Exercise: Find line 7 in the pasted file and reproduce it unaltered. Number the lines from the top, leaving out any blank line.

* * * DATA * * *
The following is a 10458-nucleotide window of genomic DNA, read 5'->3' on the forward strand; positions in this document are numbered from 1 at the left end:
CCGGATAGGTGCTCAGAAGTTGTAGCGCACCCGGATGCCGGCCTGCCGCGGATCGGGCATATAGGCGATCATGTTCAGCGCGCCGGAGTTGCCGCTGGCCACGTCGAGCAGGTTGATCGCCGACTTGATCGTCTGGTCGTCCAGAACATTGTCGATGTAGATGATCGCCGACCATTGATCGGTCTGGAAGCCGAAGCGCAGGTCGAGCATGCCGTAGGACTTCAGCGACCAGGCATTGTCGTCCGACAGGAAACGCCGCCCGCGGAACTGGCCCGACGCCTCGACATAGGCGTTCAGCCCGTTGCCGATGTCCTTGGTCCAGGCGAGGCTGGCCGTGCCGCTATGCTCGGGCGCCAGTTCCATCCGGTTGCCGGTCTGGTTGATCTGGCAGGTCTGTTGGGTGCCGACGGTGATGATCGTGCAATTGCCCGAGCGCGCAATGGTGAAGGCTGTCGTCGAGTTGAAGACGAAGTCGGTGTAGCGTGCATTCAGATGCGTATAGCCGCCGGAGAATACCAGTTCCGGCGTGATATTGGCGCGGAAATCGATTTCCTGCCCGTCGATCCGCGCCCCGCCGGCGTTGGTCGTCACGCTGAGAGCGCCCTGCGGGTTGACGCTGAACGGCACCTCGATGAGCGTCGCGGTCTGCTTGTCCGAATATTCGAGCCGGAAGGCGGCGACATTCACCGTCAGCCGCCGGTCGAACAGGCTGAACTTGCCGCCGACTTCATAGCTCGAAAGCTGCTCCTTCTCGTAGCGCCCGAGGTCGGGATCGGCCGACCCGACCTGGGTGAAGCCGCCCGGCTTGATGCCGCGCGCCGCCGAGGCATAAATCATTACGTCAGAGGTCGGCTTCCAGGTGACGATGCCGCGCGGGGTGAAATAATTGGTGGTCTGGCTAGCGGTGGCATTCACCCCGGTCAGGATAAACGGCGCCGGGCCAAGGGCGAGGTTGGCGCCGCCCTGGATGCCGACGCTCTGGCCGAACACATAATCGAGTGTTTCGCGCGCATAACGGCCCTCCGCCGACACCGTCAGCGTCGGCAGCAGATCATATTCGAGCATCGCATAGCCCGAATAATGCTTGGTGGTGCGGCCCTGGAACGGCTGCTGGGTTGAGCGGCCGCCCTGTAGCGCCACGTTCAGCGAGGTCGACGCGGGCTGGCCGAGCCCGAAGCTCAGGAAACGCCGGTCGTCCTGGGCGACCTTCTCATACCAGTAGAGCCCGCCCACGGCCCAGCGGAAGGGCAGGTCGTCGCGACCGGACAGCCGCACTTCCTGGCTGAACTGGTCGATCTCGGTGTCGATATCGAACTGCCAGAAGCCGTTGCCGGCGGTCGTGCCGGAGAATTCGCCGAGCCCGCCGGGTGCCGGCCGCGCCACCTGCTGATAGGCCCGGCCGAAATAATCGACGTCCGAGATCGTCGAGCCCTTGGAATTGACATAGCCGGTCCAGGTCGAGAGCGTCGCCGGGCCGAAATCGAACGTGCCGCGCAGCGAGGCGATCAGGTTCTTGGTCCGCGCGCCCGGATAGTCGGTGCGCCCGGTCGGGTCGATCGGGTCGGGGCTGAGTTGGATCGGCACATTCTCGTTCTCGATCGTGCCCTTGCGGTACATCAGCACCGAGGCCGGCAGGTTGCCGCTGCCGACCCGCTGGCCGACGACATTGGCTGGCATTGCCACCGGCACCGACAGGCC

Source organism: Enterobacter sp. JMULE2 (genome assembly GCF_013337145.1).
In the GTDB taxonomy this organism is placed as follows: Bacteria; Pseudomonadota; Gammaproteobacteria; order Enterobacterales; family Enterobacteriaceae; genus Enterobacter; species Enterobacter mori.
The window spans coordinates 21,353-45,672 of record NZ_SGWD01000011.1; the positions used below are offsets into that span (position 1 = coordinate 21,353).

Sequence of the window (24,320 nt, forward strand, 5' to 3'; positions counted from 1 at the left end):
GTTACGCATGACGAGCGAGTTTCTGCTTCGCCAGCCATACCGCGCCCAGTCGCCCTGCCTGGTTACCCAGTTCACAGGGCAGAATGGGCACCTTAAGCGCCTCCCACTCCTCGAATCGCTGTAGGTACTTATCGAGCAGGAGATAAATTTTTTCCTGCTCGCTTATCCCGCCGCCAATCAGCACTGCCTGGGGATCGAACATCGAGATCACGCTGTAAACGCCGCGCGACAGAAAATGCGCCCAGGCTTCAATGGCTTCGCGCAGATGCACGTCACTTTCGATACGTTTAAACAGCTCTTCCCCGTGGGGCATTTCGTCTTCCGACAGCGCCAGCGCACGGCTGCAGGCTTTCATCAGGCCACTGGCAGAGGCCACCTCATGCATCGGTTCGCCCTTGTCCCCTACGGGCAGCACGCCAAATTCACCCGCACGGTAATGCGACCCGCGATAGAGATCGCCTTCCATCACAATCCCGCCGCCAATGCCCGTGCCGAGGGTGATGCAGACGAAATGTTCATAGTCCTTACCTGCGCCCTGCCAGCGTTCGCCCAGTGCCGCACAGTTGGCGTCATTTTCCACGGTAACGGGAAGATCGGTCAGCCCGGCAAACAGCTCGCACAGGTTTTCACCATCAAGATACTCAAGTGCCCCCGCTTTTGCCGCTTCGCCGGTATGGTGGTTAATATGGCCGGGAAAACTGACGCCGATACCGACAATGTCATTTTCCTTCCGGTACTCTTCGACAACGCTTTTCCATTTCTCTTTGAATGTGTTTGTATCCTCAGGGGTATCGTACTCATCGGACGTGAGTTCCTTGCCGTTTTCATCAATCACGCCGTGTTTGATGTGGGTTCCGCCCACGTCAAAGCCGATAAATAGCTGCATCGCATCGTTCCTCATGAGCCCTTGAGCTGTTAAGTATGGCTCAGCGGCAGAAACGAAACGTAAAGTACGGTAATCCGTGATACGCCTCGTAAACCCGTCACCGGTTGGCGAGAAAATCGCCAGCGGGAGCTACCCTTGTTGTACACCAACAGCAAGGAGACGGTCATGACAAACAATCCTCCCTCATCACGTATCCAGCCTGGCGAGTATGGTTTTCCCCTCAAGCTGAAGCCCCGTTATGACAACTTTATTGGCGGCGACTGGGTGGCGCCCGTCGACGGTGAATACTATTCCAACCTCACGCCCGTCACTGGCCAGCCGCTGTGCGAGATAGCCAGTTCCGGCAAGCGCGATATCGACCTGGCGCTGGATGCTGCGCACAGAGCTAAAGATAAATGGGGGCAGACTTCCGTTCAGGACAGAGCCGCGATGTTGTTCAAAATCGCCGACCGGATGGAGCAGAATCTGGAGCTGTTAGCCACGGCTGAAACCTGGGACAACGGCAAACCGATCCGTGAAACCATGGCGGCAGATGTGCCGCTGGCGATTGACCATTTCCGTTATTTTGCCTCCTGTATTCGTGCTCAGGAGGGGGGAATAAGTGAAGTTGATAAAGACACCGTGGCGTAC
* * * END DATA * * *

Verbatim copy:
GTTACGCATGACGAGCGAGTTTCTGCTTCGCCAGCCATACCGCGCCCAGTCGCCCTGCCTGGTTACCCAGTTCACAGGGCAGAATGGGCACCTTAAGCGCCTCCCACTCCTCGAATCGCTGTAGGTACTTATCGAGCAGGAGATAAATTTTTTCCTGCTCGCTTATCCCGCCGCCAATCAGCACTGCCTGGGGATCGAACATCGAGATCACGCTGTAAACGCCGCGCGACAGAAAATGCGCCCAGGCTTCAATGGCTTCGCGCAGATGCACGTCACTTTCGATACGTTTAAACAGCTCTTCCCCGTGGGGCATTTCGTCTTCCGACAGCGCCAGCGCACGGCTGCAGGCTTTCATCAGGCCACTGGCAGAGGCCACCTCATGCATCGGTTCGCCCTTGTCCCCTACGGGCAGCACGCCAAATTCACCCGCACGGTAATGCGACCCGCGATAGAGATCGCCTTCCATCACAATCCCGCCGCCAATGCCCGTGCCGAGGGTGATGCAGACGAAATGTTCATAGTCCTTACCTGCGCCCTGCCAGCGTTCGCCCAGTGCCGCACAGTTGGCGTCATTTTCCACGGTAACGGGAAGATCGGTCAGCCCGGCAAACAGCTCGCACAGGTTTTCACCATCAAGATACTCAAGTGCCCCCGCTTTTGCCGCTTCGCCGGTATGGTGGTTAATATGGCCGGGAAAACTGACGCCGATACCGACAATGTCATTTTCCTTCCGGTACTCTTCGACAACGCTTTTCCATTTCTCTTTGAATGTGTTTGTATCCTCAGGGGTATCGTACTCATCGGACGTGAGTTCCTTGCCGTTTTCATCAATCACGCCGTGTTTGATGTGGGTTCCGCCCACGTCAAAGCCGATAAATAGCTGCATCGCATCGTTCCTCATGAGCCCTTGAGCTGTTAAGTATGGCTCAGCGGCAGAAACGAAACGTAAAGTACGGTAATCCGTGATACGCCTCGTAAACCCGTCACCGGTTGGCGAGAAAATCGCCAGCGGGAGCTACCCTTGTTGTACACCAACAGCAAGGAGACGGTCATGACAAACAATCCTCCCTCATCACGTATCCAGCCTGGCGAGTATGGTTTTCCCCTCAAGCTGAAGCCCCGTTATGACAACTTTATTGGCGGCGACTGGGTGGCGCCCGTCGACGGTGAATACTATTCCAACCTCACGCCCGTCACTGGCCAGCCGCTGTGCGAGATAGCCAGTTCCGGCAAGCGCGATATCGACCTGGCGCTGGATGCTGCGCACAGAGCTAAAGATAAATGGGGGCAGACTTCCGTTCAGGACAGAGCCGCGATGTTGTTCAAAATCGCCGACCGGATGGAGCAGAATCTGGAGCTGTTAGCCACGGCTGAAACCTGGGACAACGGCAAACCGATCCGTGAAACCATGGCGGCAGATGTGCCGCTGGCGATTGACCATTTCCGTTATTTTGCCTCCTGTATTCGTGCTCAGGAGGGGGGAATAAGTGAAGTTGATAAAGACACCGTGGCGTAC